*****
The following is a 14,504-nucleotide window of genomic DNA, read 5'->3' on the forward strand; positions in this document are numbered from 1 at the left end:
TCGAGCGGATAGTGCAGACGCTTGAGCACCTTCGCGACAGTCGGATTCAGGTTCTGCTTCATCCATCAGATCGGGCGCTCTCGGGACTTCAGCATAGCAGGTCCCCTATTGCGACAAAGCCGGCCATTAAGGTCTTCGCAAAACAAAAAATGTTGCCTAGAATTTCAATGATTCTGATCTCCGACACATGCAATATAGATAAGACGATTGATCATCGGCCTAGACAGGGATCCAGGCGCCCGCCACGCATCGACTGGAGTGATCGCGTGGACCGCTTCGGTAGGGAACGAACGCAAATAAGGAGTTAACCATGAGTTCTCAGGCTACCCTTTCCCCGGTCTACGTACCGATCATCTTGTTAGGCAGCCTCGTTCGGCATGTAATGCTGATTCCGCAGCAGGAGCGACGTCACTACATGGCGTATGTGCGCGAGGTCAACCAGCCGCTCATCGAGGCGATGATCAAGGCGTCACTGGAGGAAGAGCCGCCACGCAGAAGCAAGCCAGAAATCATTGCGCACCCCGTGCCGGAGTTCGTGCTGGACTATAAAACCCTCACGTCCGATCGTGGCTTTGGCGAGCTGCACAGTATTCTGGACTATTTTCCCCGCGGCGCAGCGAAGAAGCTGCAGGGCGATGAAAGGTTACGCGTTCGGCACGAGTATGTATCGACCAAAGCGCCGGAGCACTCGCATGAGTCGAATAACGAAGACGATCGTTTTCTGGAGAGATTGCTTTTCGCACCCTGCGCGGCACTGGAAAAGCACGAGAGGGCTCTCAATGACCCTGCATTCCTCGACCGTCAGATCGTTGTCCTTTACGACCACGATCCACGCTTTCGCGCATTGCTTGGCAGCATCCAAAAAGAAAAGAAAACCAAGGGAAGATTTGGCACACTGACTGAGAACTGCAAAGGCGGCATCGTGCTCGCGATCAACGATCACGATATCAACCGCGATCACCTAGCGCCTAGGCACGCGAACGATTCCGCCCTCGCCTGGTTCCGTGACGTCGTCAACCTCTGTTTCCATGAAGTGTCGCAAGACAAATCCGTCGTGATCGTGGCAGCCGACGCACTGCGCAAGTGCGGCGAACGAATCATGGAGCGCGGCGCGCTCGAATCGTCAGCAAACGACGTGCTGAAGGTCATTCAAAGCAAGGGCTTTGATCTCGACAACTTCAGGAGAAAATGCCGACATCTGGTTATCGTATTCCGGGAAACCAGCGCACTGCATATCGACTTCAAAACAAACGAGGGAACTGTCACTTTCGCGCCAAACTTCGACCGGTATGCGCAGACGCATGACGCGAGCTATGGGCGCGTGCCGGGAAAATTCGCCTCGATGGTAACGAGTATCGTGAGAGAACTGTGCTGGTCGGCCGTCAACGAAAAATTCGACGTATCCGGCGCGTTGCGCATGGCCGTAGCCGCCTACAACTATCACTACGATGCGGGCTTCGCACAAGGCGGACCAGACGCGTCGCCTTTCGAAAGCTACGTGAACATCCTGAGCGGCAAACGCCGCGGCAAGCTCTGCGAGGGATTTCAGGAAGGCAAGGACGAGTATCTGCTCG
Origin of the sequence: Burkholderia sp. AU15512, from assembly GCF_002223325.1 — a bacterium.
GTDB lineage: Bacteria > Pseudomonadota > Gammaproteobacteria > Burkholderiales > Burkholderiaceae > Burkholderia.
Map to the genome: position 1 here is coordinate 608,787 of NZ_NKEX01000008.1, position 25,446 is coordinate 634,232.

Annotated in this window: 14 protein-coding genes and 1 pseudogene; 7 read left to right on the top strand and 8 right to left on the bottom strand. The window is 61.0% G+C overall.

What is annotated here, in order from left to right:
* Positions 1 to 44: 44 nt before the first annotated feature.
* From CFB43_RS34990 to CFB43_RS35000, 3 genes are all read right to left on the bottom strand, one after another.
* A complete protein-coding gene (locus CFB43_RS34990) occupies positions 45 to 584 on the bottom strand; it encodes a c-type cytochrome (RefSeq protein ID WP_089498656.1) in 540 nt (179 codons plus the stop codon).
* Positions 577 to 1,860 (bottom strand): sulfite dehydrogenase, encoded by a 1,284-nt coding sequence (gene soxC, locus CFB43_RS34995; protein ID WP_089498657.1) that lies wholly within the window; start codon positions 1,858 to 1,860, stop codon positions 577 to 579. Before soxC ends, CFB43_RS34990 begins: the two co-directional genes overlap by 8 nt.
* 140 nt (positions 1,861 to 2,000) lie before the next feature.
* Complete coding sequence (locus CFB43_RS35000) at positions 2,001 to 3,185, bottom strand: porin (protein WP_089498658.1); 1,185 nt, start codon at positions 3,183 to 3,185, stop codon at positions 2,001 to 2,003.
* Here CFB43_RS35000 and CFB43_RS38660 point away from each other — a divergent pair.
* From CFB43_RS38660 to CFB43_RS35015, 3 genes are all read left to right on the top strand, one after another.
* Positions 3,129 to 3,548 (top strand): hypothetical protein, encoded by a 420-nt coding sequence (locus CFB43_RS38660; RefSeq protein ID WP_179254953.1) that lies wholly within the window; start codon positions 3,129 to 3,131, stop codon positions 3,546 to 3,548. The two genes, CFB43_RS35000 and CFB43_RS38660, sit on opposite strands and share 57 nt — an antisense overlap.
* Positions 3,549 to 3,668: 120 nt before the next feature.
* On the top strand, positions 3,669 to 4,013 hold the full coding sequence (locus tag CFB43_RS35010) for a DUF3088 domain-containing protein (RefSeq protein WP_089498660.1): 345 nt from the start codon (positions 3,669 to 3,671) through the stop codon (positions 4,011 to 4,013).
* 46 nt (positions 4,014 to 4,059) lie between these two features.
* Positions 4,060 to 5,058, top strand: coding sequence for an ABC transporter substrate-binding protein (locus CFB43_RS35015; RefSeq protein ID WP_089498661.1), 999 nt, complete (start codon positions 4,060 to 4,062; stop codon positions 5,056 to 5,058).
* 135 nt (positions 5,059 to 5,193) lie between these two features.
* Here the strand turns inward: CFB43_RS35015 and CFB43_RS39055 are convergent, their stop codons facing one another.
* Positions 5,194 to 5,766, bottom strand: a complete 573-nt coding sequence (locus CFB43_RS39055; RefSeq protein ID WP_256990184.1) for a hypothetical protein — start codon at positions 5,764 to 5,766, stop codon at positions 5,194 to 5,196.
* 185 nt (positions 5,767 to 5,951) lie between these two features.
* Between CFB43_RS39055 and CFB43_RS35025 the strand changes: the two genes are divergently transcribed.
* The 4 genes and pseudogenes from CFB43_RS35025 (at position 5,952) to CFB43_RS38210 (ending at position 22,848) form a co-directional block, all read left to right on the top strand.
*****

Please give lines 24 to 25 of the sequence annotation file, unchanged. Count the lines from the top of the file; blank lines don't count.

* 185 nt (positions 5,767 to 5,951) lie between these two features.
* Between CFB43_RS39055 and CFB43_RS35025 the strand changes: the two genes are divergently transcribed.